• Release of volatile compounds from boiler water. Volatilization typically increases with increasing temperature and pressure.
  • Direct introduction via steam attemperating water that comes off the boiler feed pump discharge.

Other factors that can influence steam properties include decomposition of water treatment chemicals such as alkalizing amines, and transport of exfoliated iron oxides from superheaters through the remainder of the steam system.

Mechanical carryover

High-purity makeup water is a standard requirement for steam generators with turbines. Even so, impurities will cycle up to some extent in boiler water. The compounds can transport to steam through water droplet carryover. Accordingly, steam drums are typically equipped with separating devices to remove entrained moisture.

The driving force for separation is the density difference between water and steam. Moisture droplets impinge on separator surfaces and drain back to the drum. However, the density difference narrows with increasing pressure, which reduces separator efficiency. Figure 3 illustrates the increase in mechanical carryover with pressure.

This effect is reflected in the decreasing boiler water specific conductivity limits shown in Figure 1.

Mechanical carryover is exacerbated by other factors including rapid load swings that cause drum surges and boiler water contamination by impurities, e.g., organic compounds, that may generate foam. An example of foam-induced superheater fouling appeared in Part 2 of this series.6

Vaporous carryover

Vaporous carryover is defined as the “fraction of substances entrained from boiler water into the steam by the substance’s volatility, [where] only above a drum pressure of about 2,300 psi does vaporous carryover start to become significant for most of the solids dissolved in boiler water. Below this pressure, it is nearly all mechanical carryover with the exception of a few substances like silica [and] the copper oxides/hydroxides…” 3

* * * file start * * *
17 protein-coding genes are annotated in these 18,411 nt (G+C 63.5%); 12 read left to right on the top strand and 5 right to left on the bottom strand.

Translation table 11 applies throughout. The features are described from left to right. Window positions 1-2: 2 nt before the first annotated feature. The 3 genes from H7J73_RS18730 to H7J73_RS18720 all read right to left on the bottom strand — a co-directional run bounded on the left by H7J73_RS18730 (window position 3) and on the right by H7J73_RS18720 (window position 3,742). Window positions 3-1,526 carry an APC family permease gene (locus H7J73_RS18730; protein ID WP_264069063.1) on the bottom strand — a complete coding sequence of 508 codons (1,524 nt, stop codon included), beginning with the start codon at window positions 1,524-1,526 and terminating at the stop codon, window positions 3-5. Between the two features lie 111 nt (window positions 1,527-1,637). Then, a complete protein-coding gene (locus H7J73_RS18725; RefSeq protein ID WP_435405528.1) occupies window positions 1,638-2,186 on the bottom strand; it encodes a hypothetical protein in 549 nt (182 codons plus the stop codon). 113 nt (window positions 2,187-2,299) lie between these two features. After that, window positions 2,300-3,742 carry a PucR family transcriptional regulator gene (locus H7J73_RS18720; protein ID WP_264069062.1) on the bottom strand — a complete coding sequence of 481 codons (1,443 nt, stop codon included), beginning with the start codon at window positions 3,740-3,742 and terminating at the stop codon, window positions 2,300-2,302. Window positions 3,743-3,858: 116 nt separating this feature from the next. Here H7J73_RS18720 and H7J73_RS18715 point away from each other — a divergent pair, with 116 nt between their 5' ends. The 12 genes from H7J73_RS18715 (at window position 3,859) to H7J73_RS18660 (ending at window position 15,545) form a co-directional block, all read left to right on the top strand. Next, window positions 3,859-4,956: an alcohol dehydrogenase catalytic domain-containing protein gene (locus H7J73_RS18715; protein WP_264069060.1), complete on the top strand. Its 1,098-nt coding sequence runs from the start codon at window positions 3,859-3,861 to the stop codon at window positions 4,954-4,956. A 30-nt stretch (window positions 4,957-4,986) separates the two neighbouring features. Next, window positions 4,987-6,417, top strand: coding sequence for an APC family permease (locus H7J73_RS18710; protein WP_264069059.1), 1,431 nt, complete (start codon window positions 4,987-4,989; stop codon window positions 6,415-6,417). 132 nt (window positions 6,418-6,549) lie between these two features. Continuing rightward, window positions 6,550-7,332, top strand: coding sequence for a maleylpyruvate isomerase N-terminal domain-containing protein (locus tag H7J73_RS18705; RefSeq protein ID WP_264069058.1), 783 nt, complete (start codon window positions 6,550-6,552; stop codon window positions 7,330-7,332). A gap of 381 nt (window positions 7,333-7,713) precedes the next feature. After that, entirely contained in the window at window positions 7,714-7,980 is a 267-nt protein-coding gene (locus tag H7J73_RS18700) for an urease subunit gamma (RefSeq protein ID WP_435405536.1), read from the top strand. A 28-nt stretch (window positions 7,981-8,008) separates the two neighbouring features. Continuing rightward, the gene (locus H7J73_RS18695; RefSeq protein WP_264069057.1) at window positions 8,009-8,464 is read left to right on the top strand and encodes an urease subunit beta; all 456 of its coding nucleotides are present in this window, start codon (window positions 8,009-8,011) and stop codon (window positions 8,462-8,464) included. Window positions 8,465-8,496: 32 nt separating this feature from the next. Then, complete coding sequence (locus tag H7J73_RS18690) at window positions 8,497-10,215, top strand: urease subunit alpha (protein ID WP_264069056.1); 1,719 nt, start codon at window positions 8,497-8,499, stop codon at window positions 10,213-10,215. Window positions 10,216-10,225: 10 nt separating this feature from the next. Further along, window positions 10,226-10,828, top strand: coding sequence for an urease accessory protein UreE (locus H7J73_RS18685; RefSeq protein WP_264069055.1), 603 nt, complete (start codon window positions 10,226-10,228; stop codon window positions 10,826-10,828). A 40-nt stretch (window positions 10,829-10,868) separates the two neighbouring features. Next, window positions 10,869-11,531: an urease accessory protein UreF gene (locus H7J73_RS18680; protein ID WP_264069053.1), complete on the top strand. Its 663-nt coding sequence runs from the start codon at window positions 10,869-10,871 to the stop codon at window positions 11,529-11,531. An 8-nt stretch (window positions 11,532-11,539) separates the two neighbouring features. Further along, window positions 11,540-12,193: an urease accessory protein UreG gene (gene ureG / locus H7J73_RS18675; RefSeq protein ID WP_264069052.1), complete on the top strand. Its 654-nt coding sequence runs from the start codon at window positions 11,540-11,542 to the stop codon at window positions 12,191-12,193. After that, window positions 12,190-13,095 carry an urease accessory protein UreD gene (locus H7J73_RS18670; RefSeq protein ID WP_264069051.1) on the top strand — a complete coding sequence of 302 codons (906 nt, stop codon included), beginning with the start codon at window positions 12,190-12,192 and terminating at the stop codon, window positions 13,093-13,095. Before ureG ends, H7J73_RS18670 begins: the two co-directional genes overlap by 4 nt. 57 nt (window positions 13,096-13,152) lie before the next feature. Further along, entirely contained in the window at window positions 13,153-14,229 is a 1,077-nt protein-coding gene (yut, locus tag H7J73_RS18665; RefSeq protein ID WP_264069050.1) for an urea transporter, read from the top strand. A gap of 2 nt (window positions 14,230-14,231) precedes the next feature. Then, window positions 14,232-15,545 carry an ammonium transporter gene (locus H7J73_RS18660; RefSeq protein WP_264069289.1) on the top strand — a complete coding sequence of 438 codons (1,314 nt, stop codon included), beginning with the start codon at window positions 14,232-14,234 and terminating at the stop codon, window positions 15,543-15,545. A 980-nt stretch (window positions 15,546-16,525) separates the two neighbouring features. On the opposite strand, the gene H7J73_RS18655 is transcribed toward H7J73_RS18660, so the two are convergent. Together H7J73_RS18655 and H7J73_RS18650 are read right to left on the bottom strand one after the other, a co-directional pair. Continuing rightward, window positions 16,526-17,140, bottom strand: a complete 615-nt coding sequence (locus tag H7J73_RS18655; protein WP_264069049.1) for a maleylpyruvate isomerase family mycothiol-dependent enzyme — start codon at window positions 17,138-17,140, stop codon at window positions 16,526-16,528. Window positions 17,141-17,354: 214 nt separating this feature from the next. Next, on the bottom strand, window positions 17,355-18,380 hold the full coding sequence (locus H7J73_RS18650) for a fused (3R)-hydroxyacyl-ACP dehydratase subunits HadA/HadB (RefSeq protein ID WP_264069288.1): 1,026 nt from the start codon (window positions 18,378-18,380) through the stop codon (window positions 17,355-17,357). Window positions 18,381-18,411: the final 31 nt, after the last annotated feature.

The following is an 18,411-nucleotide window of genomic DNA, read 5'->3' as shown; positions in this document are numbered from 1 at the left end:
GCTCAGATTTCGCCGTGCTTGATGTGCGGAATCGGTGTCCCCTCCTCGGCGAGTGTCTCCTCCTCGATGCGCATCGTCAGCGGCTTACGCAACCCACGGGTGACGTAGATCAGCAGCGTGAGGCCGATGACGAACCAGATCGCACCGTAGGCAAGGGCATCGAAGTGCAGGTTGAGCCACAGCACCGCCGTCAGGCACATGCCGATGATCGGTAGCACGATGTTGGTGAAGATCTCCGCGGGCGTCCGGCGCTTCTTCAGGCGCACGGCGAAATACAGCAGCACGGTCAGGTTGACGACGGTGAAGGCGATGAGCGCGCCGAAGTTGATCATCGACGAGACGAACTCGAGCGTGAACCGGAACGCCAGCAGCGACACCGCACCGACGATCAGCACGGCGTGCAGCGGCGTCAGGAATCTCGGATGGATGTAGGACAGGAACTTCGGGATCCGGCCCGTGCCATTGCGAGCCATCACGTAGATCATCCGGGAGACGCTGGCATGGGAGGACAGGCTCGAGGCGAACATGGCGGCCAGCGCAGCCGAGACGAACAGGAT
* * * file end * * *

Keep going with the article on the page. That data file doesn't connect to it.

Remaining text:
Silica does not cause corrosion but will precipitate on turbine blades and reduce aerodynamic efficiency. For older steam generators with copper alloy feedwater heater tubes, feedwater chemistry should be carefully controlled to maintain the copper concentration below 2 ppb.3 Copper is of much less concern nowadays with the phase-out of many coal-fired units in favor of combined cycle and renewable generation. The copper in older units came from corrosion of copper alloy feedwater heater tubes. Personnel at some plants have replaced copper-alloy tubes with ferrous materials including stainless steel.

Steam attemperating water

In virtually all modern steam-generating power units, main- and reheat-steam attemperation water is taken from the discharge of the boiler feed pump. Not only must feedwater be very pure to protect the boiler, but its use for attemperation offers a direct path for contamination of the steam system and turbine. Ammonia, or in some cases an organic amine or ammonia/amine blend, are the only suitable chemicals for feedwater pH control, as solid alkalis such as sodium hydroxide can cause severe and prompt turbine blade and rotor corrosion. For units with steam surface condensers, a condenser tube leak directly contaminates boiler water and steam, apart from any mechanical carryover effects.